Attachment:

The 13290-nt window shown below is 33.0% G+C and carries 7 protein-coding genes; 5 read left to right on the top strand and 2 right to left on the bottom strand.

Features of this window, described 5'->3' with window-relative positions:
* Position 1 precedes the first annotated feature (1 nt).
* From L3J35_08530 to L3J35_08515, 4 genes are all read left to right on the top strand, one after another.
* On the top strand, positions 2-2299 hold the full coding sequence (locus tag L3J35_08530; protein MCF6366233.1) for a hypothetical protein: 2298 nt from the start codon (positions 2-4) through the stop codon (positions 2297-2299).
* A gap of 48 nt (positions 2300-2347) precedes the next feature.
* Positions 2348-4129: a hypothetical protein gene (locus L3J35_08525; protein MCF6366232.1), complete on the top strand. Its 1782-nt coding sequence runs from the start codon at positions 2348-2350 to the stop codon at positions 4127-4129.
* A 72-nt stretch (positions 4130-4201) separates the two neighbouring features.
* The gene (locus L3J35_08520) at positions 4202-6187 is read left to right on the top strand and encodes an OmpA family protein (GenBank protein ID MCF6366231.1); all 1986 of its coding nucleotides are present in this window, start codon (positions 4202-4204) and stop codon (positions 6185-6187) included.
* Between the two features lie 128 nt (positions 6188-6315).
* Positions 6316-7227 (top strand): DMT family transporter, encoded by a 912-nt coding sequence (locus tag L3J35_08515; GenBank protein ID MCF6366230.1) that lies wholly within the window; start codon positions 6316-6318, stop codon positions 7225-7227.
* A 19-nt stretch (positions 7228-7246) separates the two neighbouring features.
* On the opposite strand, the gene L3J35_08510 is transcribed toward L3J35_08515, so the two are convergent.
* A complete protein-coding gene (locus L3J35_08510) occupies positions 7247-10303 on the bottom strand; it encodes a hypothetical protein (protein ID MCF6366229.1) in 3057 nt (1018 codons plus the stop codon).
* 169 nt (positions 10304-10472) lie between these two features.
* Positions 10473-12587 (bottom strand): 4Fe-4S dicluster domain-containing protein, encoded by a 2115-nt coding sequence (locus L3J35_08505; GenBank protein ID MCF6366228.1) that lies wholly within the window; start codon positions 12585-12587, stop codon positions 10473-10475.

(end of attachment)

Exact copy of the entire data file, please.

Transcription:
The 13290-nt window shown below is 33.0% G+C and carries 7 protein-coding genes; 5 read left to right on the top strand and 2 right to left on the bottom strand.

Features of this window, described 5'->3' with window-relative positions:
* Position 1 precedes the first annotated feature (1 nt).
* From L3J35_08530 to L3J35_08515, 4 genes are all read left to right on the top strand, one after another.
* On the top strand, positions 2-2299 hold the full coding sequence (locus tag L3J35_08530; protein MCF6366233.1) for a hypothetical protein: 2298 nt from the start codon (positions 2-4) through the stop codon (positions 2297-2299).
* A gap of 48 nt (positions 2300-2347) precedes the next feature.
* Positions 2348-4129: a hypothetical protein gene (locus L3J35_08525; protein MCF6366232.1), complete on the top strand. Its 1782-nt coding sequence runs from the start codon at positions 2348-2350 to the stop codon at positions 4127-4129.
* A 72-nt stretch (positions 4130-4201) separates the two neighbouring features.
* The gene (locus L3J35_08520) at positions 4202-6187 is read left to right on the top strand and encodes an OmpA family protein (GenBank protein ID MCF6366231.1); all 1986 of its coding nucleotides are present in this window, start codon (positions 4202-4204) and stop codon (positions 6185-6187) included.
* Between the two features lie 128 nt (positions 6188-6315).
* Positions 6316-7227 (top strand): DMT family transporter, encoded by a 912-nt coding sequence (locus tag L3J35_08515; GenBank protein ID MCF6366230.1) that lies wholly within the window; start codon positions 6316-6318, stop codon positions 7225-7227.
* A 19-nt stretch (positions 7228-7246) separates the two neighbouring features.
* On the opposite strand, the gene L3J35_08510 is transcribed toward L3J35_08515, so the two are convergent.
* A complete protein-coding gene (locus L3J35_08510) occupies positions 7247-10303 on the bottom strand; it encodes a hypothetical protein (protein ID MCF6366229.1) in 3057 nt (1018 codons plus the stop codon).
* 169 nt (positions 10304-10472) lie between these two features.
* Positions 10473-12587 (bottom strand): 4Fe-4S dicluster domain-containing protein, encoded by a 2115-nt coding sequence (locus L3J35_08505; GenBank protein ID MCF6366228.1) that lies wholly within the window; start codon positions 12585-12587, stop codon positions 10473-10475.